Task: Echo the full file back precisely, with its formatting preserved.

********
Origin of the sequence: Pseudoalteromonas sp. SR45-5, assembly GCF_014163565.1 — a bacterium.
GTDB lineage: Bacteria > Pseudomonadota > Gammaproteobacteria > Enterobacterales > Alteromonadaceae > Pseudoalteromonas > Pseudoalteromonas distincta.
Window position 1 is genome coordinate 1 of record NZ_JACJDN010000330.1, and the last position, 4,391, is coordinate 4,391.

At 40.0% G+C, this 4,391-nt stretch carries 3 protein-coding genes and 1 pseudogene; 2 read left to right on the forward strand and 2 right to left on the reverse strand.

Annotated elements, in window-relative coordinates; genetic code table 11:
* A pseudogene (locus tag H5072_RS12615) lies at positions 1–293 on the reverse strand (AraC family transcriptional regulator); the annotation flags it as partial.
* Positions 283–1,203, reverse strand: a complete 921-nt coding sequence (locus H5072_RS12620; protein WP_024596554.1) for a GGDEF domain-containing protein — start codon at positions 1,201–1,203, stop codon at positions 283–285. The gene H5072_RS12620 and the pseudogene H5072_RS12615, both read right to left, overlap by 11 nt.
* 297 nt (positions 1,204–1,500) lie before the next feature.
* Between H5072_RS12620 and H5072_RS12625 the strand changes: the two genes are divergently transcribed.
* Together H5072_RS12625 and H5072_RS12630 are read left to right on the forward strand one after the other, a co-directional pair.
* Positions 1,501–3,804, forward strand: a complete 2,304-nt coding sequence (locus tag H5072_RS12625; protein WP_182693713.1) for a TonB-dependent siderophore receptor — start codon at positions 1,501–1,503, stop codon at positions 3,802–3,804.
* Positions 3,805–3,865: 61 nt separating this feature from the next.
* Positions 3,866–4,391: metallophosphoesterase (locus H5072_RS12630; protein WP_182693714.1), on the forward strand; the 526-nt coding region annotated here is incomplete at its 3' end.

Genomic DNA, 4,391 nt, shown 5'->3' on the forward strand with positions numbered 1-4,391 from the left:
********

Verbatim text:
Origin of the sequence: Pseudoalteromonas sp. SR45-5, assembly GCF_014163565.1 — a bacterium.
GTDB lineage: Bacteria > Pseudomonadota > Gammaproteobacteria > Enterobacterales > Alteromonadaceae > Pseudoalteromonas > Pseudoalteromonas distincta.
Window position 1 is genome coordinate 1 of record NZ_JACJDN010000330.1, and the last position, 4,391, is coordinate 4,391.

At 40.0% G+C, this 4,391-nt stretch carries 3 protein-coding genes and 1 pseudogene; 2 read left to right on the forward strand and 2 right to left on the reverse strand.

Annotated elements, in window-relative coordinates; genetic code table 11:
* A pseudogene (locus tag H5072_RS12615) lies at positions 1–293 on the reverse strand (AraC family transcriptional regulator); the annotation flags it as partial.
* Positions 283–1,203, reverse strand: a complete 921-nt coding sequence (locus H5072_RS12620; protein WP_024596554.1) for a GGDEF domain-containing protein — start codon at positions 1,201–1,203, stop codon at positions 283–285. The gene H5072_RS12620 and the pseudogene H5072_RS12615, both read right to left, overlap by 11 nt.
* 297 nt (positions 1,204–1,500) lie before the next feature.
* Between H5072_RS12620 and H5072_RS12625 the strand changes: the two genes are divergently transcribed.
* Together H5072_RS12625 and H5072_RS12630 are read left to right on the forward strand one after the other, a co-directional pair.
* Positions 1,501–3,804, forward strand: a complete 2,304-nt coding sequence (locus tag H5072_RS12625; protein WP_182693713.1) for a TonB-dependent siderophore receptor — start codon at positions 1,501–1,503, stop codon at positions 3,802–3,804.
* Positions 3,805–3,865: 61 nt separating this feature from the next.
* Positions 3,866–4,391: metallophosphoesterase (locus H5072_RS12630; protein WP_182693714.1), on the forward strand; the 526-nt coding region annotated here is incomplete at its 3' end.

Genomic DNA, 4,391 nt, shown 5'->3' on the forward strand with positions numbered 1-4,391 from the left: